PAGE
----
Slaughter-House Five by Kurt Vonnegut

Kurt Vonnegut draws on black humor and satire to give voice to the unspeakable horrors of war. The comical tone transforms a depressing topic into a more palatable form that might otherwise desensitize a reader and cause them to shut down by overloading them with too much sensory detail of misery and depravity.

Vonnegut’s anti-war novel centers on the firebombing of Dresden, focusing on Billy Pilgrim’s experiences during the war and after as he becomes “unstruck” in time after being abducted by aliens. The story unfolds in non-linear time as Billy jumps haphazardly between past, future, and “present” that directly influences his philosophy of life, and helps him create meaning in what is otherwise a chaotic world by ironically embracing the chaos of timelessness.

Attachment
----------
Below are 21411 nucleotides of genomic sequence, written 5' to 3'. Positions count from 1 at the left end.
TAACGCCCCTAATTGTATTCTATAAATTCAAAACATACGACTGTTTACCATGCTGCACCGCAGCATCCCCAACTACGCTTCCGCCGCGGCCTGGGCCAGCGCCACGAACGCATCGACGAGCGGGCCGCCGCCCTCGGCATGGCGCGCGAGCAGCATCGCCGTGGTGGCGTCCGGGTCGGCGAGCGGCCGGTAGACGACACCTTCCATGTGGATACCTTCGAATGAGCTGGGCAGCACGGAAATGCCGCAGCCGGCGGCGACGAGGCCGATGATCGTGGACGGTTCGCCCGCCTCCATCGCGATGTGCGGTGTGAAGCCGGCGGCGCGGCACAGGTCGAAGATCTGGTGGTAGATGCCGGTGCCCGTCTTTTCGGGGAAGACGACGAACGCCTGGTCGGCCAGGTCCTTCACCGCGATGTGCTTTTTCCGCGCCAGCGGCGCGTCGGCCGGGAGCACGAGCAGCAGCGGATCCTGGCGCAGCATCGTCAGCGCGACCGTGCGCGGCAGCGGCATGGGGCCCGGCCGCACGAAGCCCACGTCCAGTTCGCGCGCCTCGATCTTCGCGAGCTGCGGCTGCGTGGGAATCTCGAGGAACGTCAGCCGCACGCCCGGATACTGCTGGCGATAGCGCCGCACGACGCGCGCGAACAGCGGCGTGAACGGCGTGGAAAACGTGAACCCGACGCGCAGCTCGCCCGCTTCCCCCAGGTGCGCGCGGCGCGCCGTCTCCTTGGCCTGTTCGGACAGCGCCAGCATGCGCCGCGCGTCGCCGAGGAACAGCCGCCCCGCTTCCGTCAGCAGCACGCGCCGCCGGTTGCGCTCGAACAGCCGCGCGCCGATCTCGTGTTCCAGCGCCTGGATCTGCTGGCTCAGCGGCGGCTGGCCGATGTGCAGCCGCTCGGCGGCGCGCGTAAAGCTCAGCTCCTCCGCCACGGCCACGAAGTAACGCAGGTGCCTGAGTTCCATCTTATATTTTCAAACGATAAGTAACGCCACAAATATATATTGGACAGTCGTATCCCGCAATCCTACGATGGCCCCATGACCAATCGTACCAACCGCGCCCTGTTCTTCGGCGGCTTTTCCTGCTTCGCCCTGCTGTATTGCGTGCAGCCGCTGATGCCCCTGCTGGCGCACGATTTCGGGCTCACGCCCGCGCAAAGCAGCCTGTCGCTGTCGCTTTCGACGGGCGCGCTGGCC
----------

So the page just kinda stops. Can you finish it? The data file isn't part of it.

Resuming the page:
Billy learns this philosophy from aliens who abduct him called the Tralfamadorians. They teach him an extremely fatalistic understanding of time in which freewill is a human illusion and the past, present, and future have already occurred simultaneously and cannot be changed. The Tralfamadorians take this to such an extreme that they even know when the universe will end, but believe themselves powerless to stop it. Time simply unfolds, it has already unfolded. There is no possibility of individual agency; the living beings of the universe exist as observers pulled about by the strings of events destined to happen and much larger than themselves. On the one hand, this serves as a powerful metaphor for war and history in the sense that large historical events drag people along and uproot them from their lives without them really having any control over it.